- 1910 – At the second International Conference of Working Women in Copenhagen, a woman named Clara Zetkin tabled the idea of an International Women's Day. She proposed that every year in every country there should be a celebration on the same day - a Women's Day - to press for their demands. Over 100 women from 17 countries, representing unions, socialist parties, working women's clubs unanimously approved and thus International Women's Day was the result.
- 1975 - International Women's Day was celebrated for the first time by the United Nations in 1975. Then in December 1977, the General Assembly adopted a resolution proclaiming a United Nations Day for Women’s Rights and International Peace to be observed on any day of the year by Member States, in accordance with their historical and national traditions.
- 2000 - By the new millennium, there was little activity occurring for International Women's Day in most countries. The world had moved on and, in many spheres, feminism wasn't a popular topic. Something was needed to re-ignite International Women's Day giving it the respect it deserves and to raise awareness amongst the masses. There was urgent work to do - battles had not been won and gender parity still had not been achieved.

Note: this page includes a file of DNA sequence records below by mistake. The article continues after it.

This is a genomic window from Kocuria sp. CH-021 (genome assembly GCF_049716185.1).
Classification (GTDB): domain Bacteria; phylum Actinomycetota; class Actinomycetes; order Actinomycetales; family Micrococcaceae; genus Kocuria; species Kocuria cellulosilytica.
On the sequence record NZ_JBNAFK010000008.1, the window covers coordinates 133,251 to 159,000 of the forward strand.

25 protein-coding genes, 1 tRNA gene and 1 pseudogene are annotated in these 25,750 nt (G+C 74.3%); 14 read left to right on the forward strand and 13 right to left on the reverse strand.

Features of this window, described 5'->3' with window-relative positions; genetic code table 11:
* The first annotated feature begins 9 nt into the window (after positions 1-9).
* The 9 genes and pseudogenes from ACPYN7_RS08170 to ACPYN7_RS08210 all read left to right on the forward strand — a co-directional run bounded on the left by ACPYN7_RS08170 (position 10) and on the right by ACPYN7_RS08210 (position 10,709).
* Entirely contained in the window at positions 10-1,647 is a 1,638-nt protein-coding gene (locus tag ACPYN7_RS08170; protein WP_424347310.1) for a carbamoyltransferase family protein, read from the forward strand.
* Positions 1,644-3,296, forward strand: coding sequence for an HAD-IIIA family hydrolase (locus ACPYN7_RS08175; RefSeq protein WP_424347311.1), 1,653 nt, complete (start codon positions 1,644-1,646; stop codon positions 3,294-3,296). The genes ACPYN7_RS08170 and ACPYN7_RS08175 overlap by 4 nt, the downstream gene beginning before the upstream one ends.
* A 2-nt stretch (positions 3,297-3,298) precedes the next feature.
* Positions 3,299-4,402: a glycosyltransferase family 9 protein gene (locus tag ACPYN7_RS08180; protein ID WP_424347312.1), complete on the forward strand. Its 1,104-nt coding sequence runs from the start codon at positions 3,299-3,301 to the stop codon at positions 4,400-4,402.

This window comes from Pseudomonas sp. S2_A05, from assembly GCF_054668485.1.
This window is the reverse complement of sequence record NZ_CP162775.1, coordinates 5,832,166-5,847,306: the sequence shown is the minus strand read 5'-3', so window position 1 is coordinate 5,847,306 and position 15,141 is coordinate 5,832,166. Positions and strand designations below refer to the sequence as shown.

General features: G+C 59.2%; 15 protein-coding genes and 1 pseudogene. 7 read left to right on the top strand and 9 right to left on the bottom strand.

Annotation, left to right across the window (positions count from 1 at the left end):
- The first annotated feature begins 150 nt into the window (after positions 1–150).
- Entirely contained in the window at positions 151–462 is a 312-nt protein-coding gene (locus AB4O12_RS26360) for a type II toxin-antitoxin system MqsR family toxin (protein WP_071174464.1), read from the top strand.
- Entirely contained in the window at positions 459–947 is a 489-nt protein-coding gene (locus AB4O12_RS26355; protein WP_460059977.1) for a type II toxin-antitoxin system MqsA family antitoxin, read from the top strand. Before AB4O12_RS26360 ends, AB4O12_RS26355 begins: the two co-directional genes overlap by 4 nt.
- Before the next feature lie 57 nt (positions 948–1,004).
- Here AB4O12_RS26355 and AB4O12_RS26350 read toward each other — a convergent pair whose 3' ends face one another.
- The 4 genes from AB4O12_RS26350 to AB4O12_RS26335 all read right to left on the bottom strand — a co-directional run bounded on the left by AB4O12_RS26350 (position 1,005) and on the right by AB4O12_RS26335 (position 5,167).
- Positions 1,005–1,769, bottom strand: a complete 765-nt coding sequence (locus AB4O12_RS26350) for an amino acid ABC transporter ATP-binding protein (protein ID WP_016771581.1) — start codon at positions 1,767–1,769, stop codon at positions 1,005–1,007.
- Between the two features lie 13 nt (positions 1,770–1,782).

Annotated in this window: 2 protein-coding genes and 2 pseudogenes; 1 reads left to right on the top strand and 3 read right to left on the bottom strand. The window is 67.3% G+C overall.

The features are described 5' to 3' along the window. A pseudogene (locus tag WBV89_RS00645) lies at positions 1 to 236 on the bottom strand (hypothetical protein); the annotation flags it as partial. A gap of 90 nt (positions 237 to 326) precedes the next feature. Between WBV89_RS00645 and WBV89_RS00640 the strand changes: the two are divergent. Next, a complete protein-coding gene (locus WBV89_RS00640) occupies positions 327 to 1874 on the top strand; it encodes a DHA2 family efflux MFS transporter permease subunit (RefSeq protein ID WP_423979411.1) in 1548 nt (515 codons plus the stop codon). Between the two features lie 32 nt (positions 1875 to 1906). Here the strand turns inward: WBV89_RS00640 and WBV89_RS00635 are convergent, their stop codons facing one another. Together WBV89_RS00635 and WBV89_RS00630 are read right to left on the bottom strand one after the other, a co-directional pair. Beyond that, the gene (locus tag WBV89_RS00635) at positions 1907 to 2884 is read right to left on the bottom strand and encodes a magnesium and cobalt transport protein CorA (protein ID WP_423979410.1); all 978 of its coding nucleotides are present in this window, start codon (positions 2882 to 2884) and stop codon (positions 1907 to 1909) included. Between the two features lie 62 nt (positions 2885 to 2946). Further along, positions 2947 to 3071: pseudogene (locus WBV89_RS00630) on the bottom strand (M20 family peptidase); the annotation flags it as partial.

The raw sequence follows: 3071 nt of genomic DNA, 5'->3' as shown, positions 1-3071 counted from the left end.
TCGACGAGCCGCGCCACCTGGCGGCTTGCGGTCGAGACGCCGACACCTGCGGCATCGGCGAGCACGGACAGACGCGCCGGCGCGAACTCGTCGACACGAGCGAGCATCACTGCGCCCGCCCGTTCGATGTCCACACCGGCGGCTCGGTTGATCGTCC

- 2001 - The internationalwomensday.com platform was launched with the specific purpose of re-energizing the day, celebrating and making visible the achievements of women while continuing the call for accelerating gender parity. The website, which provides useful guidance and resources, adopts an annual campaign theme that is globally relevant for groups and organizations. The campaign theme, one of many around the world, provides a framework and direction for annual IWD activity and takes into account the wider agenda of both celebration as well as the call to action for gender parity. Campaign themes over the years have included: #ChooseToChallenge, #EachforEqual, #TheGenderAgenda and more. Campaign themes for the global IWD website are collaboratively developed each year with a range of stakeholders and widely adopted worldwide. The IWD website also serves as a significant vehicle for charities and in 2020 a hefty six figure sum was fundraised with 100% of donations going to charity.